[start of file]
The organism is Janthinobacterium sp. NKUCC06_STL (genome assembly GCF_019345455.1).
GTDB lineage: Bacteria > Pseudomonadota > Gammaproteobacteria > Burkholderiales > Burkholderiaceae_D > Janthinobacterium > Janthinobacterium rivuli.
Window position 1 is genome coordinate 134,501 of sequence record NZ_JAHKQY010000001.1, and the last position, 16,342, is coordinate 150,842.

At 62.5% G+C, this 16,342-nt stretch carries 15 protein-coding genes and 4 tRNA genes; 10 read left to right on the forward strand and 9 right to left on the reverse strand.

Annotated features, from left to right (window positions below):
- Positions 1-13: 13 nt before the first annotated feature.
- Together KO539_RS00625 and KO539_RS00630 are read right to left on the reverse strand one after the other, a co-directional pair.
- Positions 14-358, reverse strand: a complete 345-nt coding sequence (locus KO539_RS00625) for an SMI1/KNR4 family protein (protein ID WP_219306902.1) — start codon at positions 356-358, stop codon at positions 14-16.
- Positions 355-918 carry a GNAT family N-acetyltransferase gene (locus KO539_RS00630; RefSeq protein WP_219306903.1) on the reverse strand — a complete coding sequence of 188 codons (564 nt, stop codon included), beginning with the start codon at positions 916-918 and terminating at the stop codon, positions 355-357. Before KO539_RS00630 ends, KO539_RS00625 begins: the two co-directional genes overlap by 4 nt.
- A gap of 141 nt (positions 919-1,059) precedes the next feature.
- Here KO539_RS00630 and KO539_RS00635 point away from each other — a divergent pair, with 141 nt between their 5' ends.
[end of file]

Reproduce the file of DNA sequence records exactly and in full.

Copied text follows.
The organism is Janthinobacterium sp. NKUCC06_STL (genome assembly GCF_019345455.1).
GTDB lineage: Bacteria > Pseudomonadota > Gammaproteobacteria > Burkholderiales > Burkholderiaceae_D > Janthinobacterium > Janthinobacterium rivuli.
Window position 1 is genome coordinate 134,501 of sequence record NZ_JAHKQY010000001.1, and the last position, 16,342, is coordinate 150,842.

At 62.5% G+C, this 16,342-nt stretch carries 15 protein-coding genes and 4 tRNA genes; 10 read left to right on the forward strand and 9 right to left on the reverse strand.

Annotated features, from left to right (window positions below):
- Positions 1-13: 13 nt before the first annotated feature.
- Together KO539_RS00625 and KO539_RS00630 are read right to left on the reverse strand one after the other, a co-directional pair.
- Positions 14-358, reverse strand: a complete 345-nt coding sequence (locus KO539_RS00625) for an SMI1/KNR4 family protein (protein ID WP_219306902.1) — start codon at positions 356-358, stop codon at positions 14-16.
- Positions 355-918 carry a GNAT family N-acetyltransferase gene (locus KO539_RS00630; RefSeq protein WP_219306903.1) on the reverse strand — a complete coding sequence of 188 codons (564 nt, stop codon included), beginning with the start codon at positions 916-918 and terminating at the stop codon, positions 355-357. Before KO539_RS00630 ends, KO539_RS00625 begins: the two co-directional genes overlap by 4 nt.
- A gap of 141 nt (positions 919-1,059) precedes the next feature.
- Here KO539_RS00630 and KO539_RS00635 point away from each other — a divergent pair, with 141 nt between their 5' ends.